A wood-carved protagonist, enduring the brutality of war

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A wood-carved protagonist, enduring the brutality of war
The puppeteers Faniswa Yisa and Roshina Ratnam with Michael K’s mother, Anna during a stage adaptation of J.M. Coetzee’s novel “Life & Times of Michael K,” at St. Ann’s Warehouse in Brooklyn, Nov. 28, 2023. The show, about a man’s struggles during a fictional South African conflict, includes actors alongside a puppet version of Michael K. (Amir Hamja/The New York Times)

by Laura Collins-Hughes

NEW YORK, NY.- Midmorning on Tuesday at St. Ann’s Warehouse in Brooklyn, a puppet named Michael K had just grabbed a mug when director Lara Foot called a pause to the action onstage.

“Let’s stop here,” she said, and he did so instantly.

Still clasping the mug in his right hand, he gazed at her with black, glass-bead eyes like someone who had been taken by surprise. Even frozen midgesture, he was subtle, human, uncanny — a striking alchemy of art and imagination.

In “Life & Times of Michael K,” based on the 1983 novel of the same name by South African-born Nobel laureate J.M. Coetzee, this puppet is the sinewy, carved-wood star, designed and created by Adrian Kohler of Handspring Puppet Co. At two-thirds the size of an average adult human, Michael is operated bunraku-style by a team of three puppeteers. Craig Leo, the show’s puppet master, is in charge of Michael’s head and right arm.

Manipulation is not the job, though. To Leo, it’s more a matter of following the puppet’s lead.

“There’s something strange that happens,” he said in an interview in the lobby of St. Ann’s, game to chat despite feeling under the weather. “You have these moments — and you kind of aim for them, and you hope that you can do it as much as possible — where he just comes alive. It’s when the synchronicity really clicks in between the three puppeteers, and then all of a sudden, you’re holding him, and he becomes incredibly light. And he’s suddenly almost moving on his own.”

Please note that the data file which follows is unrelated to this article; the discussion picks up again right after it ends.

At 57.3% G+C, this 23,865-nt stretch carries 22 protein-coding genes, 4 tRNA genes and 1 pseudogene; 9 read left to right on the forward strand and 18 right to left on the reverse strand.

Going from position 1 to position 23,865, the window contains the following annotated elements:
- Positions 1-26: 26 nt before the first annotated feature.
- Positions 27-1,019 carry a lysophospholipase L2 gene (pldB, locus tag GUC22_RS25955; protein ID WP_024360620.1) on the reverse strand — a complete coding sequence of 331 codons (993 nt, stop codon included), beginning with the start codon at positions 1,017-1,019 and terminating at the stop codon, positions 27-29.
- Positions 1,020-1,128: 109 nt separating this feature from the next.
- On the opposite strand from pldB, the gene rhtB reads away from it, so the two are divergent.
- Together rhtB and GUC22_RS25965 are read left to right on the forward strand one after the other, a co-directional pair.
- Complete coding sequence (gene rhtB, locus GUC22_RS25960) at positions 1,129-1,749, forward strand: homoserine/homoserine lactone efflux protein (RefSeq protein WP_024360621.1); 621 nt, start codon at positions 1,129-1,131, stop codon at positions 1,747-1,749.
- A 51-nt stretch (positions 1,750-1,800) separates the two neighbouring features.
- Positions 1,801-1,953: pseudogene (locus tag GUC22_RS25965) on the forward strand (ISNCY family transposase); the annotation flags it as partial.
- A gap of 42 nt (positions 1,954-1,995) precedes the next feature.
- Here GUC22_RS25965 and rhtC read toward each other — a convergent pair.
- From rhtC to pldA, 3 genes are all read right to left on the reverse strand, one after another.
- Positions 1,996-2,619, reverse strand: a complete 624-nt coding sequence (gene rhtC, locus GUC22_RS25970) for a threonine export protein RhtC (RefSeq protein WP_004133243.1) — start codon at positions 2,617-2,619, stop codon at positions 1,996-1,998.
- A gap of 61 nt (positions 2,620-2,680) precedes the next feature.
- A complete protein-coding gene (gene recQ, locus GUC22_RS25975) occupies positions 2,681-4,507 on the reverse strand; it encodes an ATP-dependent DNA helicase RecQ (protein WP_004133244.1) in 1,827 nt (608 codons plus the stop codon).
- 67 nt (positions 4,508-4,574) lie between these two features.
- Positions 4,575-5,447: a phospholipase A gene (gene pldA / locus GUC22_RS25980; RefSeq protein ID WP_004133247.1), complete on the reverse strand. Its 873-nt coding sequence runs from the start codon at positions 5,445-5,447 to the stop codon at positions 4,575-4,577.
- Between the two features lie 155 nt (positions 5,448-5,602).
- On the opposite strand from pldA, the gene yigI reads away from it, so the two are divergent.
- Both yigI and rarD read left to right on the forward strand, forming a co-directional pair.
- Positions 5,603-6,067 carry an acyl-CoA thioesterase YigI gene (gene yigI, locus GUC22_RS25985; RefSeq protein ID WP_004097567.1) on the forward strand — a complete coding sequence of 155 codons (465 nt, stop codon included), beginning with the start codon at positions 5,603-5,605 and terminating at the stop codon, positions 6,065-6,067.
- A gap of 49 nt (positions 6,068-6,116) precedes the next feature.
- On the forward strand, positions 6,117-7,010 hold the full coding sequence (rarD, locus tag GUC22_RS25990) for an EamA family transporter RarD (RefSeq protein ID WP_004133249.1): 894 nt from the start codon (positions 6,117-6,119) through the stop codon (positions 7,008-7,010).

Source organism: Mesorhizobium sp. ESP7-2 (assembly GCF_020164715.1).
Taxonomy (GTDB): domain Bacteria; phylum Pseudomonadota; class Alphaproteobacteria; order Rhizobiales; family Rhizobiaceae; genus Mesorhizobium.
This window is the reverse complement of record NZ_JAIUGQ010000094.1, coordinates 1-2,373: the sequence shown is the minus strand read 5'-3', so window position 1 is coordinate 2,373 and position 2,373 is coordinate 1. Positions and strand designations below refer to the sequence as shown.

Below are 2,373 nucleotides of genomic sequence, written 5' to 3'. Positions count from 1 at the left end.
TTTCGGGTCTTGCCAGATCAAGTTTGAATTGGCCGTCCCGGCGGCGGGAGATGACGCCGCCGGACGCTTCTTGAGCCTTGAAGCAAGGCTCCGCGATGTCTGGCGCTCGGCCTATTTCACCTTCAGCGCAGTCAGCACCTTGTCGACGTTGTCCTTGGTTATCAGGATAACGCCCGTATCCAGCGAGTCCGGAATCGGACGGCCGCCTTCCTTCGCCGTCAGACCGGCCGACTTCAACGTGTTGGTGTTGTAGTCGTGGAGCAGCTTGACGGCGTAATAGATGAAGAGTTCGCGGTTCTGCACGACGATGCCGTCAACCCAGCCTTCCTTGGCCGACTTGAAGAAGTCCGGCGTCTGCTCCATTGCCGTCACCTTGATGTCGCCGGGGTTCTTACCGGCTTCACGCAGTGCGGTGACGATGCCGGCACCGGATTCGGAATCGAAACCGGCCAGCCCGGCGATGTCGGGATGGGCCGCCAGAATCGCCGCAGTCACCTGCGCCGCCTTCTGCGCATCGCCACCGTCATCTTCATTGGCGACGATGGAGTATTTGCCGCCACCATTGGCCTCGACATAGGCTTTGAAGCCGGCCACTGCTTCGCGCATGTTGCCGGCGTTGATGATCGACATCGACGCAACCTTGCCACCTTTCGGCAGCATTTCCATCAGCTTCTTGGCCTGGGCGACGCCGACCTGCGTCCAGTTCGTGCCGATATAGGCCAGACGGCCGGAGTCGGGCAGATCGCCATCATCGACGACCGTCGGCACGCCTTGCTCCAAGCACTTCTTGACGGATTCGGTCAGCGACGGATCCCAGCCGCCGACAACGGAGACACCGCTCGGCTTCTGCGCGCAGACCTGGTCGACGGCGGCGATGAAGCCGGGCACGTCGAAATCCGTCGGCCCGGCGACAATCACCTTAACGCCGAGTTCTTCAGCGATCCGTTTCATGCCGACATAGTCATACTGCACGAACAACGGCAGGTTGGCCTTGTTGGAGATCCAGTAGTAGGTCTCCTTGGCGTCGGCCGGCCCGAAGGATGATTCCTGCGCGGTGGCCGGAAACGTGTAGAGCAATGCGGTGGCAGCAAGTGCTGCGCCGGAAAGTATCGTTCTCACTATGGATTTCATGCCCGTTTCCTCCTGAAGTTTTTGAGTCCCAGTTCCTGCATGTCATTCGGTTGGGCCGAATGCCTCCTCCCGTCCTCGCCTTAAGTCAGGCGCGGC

Coetzee’s Booker Prize-winning novel is set amid a fictional South African civil war, whose Kafkaesque landscape Michael navigates as he attempts to take his ailing mother, Anna, on the long journey from Cape Town back to the countryside she loved as a girl. The play opened Wednesday at St. Ann’s and runs through Dec. 23.

Foot, the artistic director of the Baxter Theater Centre at the University of Cape Town, adapted the novel in collaboration with Handspring. Kohler and Basil Jones, a fellow Handspring founder, directed the production’s puppetry. At the Edinburgh Festival Fringe in August, the show impressed critics, with The New York Times calling it “stylish” and a “standout.”

“Puppets hold philosophy in them, and poetry,” Foot said in a separate interview. “Coetzee’s work, some of his work, lends itself to that because there’s a lot of thought-provoking narrative.”

Having long wanted to work with Handspring, she thought a puppet would be perfect to embody Coetzee’s Michael — a gardener whose cleft lip makes people think him inferior — as a kind of Everyman confronting existential questions.

“When I sent ‘Michael K’ to Basil and Adrian,” she said, “Adrian had already read it, and it was one of his favorite novels. We agreed that it would just be Michael, his mother, the children and the animals that would be puppets. And the rest of the world would be the context of the war.”

So the company also includes five actors. One of its four puppeteers, Leo, arrived in New York this week from Mexico. That was the terminus of his nearly three-month tour across North America with the giant child refugee puppet Little Amal, who along with the horses of “War Horse” — another show on Leo’s resume — is among Handspring’s most famous creations.

After stilt walking to operate Amal from the inside, unable to see what her face was doing, Leo was palpably pleased to be reunited with Michael, a puppet he has worked with on and off for more than two years, and one he could keep his eye on from the outside.

“If you look at his left side of his face and his right side of his face, there are different expressions,” he said. “He has kind of a tortured look on the one side; I don’t know how else to describe it. From the other side, he’s actually very beautiful. He’s a really handsome man. In the light, his expression changes all the time. It catches all those carved lines in the wood.”

Of the dozen-plus puppets in the play, there are four Michaels: a baby, glimpsed only briefly yet made, Foot said, with legs fully capable of kicking; a child; a miniature adult; and the main adult, with a head carved from Malaysian jelutong, legs of carbon fiber and ribs of Indonesian cane.

“The joints are very finely made,” Leo said. “It breaks fingers because they’re so delicate. We just glue them back on. But as a whole, the puppet has never broken.”

Which is lucky, because there is only one of him — no backup.

“I’ve thought about that often, actually,” Leo said. “Should we be locking him up at nights? It’s a work of art, you know.”

To him, Michael is also a magnet for empathy, as puppets are, generally — and a portal into the story in a way that a human actor would not be.

“He holds the pathos,” Leo said. “He holds it even when he’s hanging on his puppet rack.”

This article originally appeared in The New York Times.

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